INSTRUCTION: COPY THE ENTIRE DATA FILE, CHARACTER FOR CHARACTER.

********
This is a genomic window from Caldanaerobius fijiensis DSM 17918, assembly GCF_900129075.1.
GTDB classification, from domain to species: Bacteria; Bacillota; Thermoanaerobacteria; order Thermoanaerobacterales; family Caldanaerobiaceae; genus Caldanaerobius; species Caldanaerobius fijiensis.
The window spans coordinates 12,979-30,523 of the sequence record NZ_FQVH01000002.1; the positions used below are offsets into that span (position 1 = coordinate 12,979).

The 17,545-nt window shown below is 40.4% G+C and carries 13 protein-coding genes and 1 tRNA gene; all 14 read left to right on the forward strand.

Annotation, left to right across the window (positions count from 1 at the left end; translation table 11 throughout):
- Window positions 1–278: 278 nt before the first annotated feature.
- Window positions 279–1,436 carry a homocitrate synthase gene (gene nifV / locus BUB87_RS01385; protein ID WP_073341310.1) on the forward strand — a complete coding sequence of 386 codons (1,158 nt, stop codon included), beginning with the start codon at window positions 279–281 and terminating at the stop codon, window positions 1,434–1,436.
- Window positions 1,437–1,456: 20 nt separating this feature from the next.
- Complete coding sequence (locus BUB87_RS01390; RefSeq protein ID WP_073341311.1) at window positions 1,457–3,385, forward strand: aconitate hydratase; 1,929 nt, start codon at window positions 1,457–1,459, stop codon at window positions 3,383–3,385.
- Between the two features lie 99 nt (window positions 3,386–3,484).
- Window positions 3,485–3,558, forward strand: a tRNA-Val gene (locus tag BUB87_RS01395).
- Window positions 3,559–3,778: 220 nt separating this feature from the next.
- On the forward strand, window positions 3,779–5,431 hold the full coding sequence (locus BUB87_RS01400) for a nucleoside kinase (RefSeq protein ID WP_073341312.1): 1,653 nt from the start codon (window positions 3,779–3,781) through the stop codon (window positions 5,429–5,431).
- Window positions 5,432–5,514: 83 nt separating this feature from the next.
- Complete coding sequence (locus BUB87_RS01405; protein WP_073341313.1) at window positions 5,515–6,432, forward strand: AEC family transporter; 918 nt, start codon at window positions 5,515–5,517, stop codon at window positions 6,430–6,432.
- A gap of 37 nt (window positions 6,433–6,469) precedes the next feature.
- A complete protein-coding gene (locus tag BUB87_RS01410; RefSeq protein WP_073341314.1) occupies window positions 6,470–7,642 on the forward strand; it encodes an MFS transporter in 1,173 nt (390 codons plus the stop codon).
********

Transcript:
This is a genomic window from Caldanaerobius fijiensis DSM 17918, assembly GCF_900129075.1.
GTDB classification, from domain to species: Bacteria; Bacillota; Thermoanaerobacteria; order Thermoanaerobacterales; family Caldanaerobiaceae; genus Caldanaerobius; species Caldanaerobius fijiensis.
The window spans coordinates 12,979-30,523 of the sequence record NZ_FQVH01000002.1; the positions used below are offsets into that span (position 1 = coordinate 12,979).

The 17,545-nt window shown below is 40.4% G+C and carries 13 protein-coding genes and 1 tRNA gene; all 14 read left to right on the forward strand.

Annotation, left to right across the window (positions count from 1 at the left end; translation table 11 throughout):
- Window positions 1–278: 278 nt before the first annotated feature.
- Window positions 279–1,436 carry a homocitrate synthase gene (gene nifV / locus BUB87_RS01385; protein ID WP_073341310.1) on the forward strand — a complete coding sequence of 386 codons (1,158 nt, stop codon included), beginning with the start codon at window positions 279–281 and terminating at the stop codon, window positions 1,434–1,436.
- Window positions 1,437–1,456: 20 nt separating this feature from the next.
- Complete coding sequence (locus BUB87_RS01390; RefSeq protein ID WP_073341311.1) at window positions 1,457–3,385, forward strand: aconitate hydratase; 1,929 nt, start codon at window positions 1,457–1,459, stop codon at window positions 3,383–3,385.
- Between the two features lie 99 nt (window positions 3,386–3,484).
- Window positions 3,485–3,558, forward strand: a tRNA-Val gene (locus tag BUB87_RS01395).
- Window positions 3,559–3,778: 220 nt separating this feature from the next.
- On the forward strand, window positions 3,779–5,431 hold the full coding sequence (locus BUB87_RS01400) for a nucleoside kinase (RefSeq protein ID WP_073341312.1): 1,653 nt from the start codon (window positions 3,779–3,781) through the stop codon (window positions 5,429–5,431).
- Window positions 5,432–5,514: 83 nt separating this feature from the next.
- Complete coding sequence (locus BUB87_RS01405; protein WP_073341313.1) at window positions 5,515–6,432, forward strand: AEC family transporter; 918 nt, start codon at window positions 5,515–5,517, stop codon at window positions 6,430–6,432.
- A gap of 37 nt (window positions 6,433–6,469) precedes the next feature.
- A complete protein-coding gene (locus tag BUB87_RS01410; RefSeq protein WP_073341314.1) occupies window positions 6,470–7,642 on the forward strand; it encodes an MFS transporter in 1,173 nt (390 codons plus the stop codon).